Cuffs were always an import part of the Napier line for decades. This cuff features faux carnelian cabochons surmounted on a smooth polished gold surface—c. 1950s. It can be hard to circa date cuffs as the shape was often repeated from one decade to the next. Textures, stone shapes, plating shades play a factor in evaluating the Napier cuff. From The Napier Book https://ift.tt/3cnbS9h
This amazing Napier bracelet was feature in Vogue Italia April 2006. Styled by Edward Enninful and photographed by Steven Meisel. It was an honor to work with the fashion team! This bracelet is also featured in The Napier Book on page 383. These rhinestones were called “The Hope Diamond” by Napier. #napierjewelry #vogueitalia #stevenmeisel #edwardenninful #thejewelrystylist From The Napier Book https://ift.tt/3cnbS9h
Another example of Napier product placement as featured in the September 1963 issue of “Woman’s Day.” The editorial was titled, “High Fashion Knits.” Shown here is one spread from that editorial featuring Napier bangle bracelets and earring clips. From The Napier Book https://ift.tt/3cnbS9h
#napierjewelry #productplacement #1960sfashion #knitwear #napierearrings #napierbangles
This fabulous Napier bracelet was featured in American Vogue, May 1954. We’ve yet to see it in person. Anyone care to share this treasure? #banglecharmbracelet #napiertambourinecharmbracelet #napierjewelry #napierhistory #napierbook #vintagestyle #vintagevogue #1954 from The Napier Book https://ift.tt/3cnbS9h
First used in 1922, this hinged bangle bracelet remained a staple in the line for over 70 years. It can be found with many surface patterns, including polished, textured, basket weave, and gold or silver tapestry. The bracelet has a characteristic “lip” around the edge as seen in the bracelet above.
Or History of a Trademarked Bracelet: The Dolly Madison Bracelet
This article explains when the trademarked bracelet was first used by The Napier Co.
By Melinda Lewis – February 25, 2013
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Melinda Lewis, author of The Napier Book, is pleased to announce that The Napier Book has two bangles (designed by Eugene Bertolli) in the Forbes Jewelry Gallery as part of the “Out Of This World! Jewelry In The Space Age” exhibit. The exhibit runs from now, until September 7, 2013. Elyse Zorn Karlin is guest curator and the publisher and Editor-in-Chief of “Adornment” magazine.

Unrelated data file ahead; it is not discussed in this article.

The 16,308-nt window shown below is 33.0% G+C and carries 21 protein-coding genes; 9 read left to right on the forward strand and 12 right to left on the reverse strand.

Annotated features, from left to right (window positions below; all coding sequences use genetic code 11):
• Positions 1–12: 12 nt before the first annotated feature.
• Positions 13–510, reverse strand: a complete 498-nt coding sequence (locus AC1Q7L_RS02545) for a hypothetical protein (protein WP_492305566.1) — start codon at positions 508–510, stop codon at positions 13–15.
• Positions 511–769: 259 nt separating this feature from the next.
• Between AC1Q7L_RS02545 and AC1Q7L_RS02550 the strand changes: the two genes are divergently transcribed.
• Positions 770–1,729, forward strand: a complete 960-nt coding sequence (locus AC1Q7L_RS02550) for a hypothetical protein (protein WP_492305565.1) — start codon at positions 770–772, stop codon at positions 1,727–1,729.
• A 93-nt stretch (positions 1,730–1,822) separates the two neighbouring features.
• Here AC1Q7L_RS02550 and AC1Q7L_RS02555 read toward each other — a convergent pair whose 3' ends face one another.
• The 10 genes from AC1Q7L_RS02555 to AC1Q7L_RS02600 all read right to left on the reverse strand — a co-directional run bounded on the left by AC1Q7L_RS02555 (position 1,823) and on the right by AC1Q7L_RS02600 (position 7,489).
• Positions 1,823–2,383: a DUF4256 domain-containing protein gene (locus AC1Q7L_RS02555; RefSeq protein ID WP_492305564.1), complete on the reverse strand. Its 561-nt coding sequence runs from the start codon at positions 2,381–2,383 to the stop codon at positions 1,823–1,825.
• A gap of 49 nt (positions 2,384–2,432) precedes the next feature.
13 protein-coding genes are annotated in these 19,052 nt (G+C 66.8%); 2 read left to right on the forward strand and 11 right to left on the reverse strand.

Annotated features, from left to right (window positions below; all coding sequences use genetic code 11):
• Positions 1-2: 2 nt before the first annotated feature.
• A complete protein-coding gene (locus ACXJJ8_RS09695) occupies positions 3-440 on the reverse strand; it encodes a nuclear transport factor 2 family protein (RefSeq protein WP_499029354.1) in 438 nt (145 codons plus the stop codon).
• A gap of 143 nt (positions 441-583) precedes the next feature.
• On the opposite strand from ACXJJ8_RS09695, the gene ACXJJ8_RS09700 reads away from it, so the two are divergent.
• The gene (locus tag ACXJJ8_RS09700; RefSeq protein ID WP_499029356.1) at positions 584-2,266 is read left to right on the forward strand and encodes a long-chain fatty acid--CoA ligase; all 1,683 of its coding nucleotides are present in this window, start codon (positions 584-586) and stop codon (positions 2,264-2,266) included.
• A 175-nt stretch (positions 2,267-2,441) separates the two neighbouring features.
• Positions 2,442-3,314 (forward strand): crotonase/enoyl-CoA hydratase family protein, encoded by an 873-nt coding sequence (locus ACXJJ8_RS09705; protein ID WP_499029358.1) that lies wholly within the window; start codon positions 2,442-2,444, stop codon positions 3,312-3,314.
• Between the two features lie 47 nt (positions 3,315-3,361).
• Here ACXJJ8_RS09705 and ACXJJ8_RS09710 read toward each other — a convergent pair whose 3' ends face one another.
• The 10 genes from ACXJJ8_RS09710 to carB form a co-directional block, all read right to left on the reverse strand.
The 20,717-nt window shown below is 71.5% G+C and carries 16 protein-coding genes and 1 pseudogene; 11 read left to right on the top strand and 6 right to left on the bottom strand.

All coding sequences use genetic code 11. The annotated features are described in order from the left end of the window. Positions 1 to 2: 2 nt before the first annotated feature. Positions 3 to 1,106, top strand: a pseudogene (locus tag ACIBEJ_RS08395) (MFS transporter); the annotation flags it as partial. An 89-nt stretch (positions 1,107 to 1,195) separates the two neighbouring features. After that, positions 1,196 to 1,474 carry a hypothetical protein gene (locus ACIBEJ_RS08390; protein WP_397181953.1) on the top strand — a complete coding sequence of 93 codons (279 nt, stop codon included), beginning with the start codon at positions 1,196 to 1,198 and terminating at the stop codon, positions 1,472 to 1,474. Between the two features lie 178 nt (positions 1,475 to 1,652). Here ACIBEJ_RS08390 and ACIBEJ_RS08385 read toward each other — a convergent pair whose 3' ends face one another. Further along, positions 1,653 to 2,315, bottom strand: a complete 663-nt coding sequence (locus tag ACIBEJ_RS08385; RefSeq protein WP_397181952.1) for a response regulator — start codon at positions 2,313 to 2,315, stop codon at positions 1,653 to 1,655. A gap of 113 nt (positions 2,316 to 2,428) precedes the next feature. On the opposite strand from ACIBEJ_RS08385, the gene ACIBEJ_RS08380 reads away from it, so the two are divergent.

From the site:
The Forbes Galleries, located in the heart of Greenwich Village, are tucked within the lobby of Forbes Magazine’s headquarters in New York City. The Galleries are typically open and free to the public 10:00 a.m. — 4:00 p.m. on Tuesdays through Saturdays.
Click here to view the bangles.
This open metalwork cuff, surmounted by oval and circ coral cabochons was part of a collection called, “Indian Sunrise.” The collection was comprised of link and cuff bracelets, earrings, and a necklace in rich coral tones with antique gold plating. This bracelet later made in silver-plated metal with faux turquoise stones.
“The Gloria Swanson Bracelet”
The bracelet featured below is famously known as the “Gloria Swanson Bracelet.” It was made for Gloria Swanson for the film, Sunset Blvd. The bracelet was inspired by two Cartier bracelets that Ms. Swanson had purchased in the 1930s. Like Coco Chanel, who was famously known for wearing her fine jewelry with costume, Ms. Swanson was often seen wearing both her Cartier bracelets paired with her Napier bracelet. The bracelet remained in the Napier line for more than 20 years.
Although the designers at Napier were outstanding jewelers, silversmiths and artisans, they too, turned to other companies for design inspiration. This page was taken from a 1932 Cartier catalog that was part of The Napier Archive.As discussed in the book, many catalogs from other companies were used either to examine the marketplace and current trends, or for design inspiration. The Napier archives contained catalogs with examples from the finest joaillerie to competitors such as Coro, Trifari, and Whiting and Davis.
Jewelry of this style was referred to as “Court Jewelry” modeled after the exquisite jewels for the Monarchy. Napier surprisingly did design and manufacture extremely limited “Court Jewelry” pieces. An example of this type of jewelry can be found in chapter seven, Napier 1930s-1940s.
Other examples of designs from well-know jewelers, where possibly design inspiration was foster, are shown below with the Napier Rooster pin and the “Agreeable” Poodle pin.
|Above left is a copy of Tiffany’s poodle pin. This advertisement was found in the Napier archives and had the initials of all the designers of that time. This practice has been surmised to be a way to document that each designer had viewed the material. To the above right is Napier’s famous “Agreeable” poodle. This figural pin came in silver plate, gold plate and at least three known enamel colors, including black, white and grey.Below is an example of Tiffany’s rooster pin and to the right is the Napier counterpart. Each jewelry company had its own design aesthetic and Napier in no way copied the design, but rather possibly used resources such as Tiffany as inspiration for the design departments own creativity.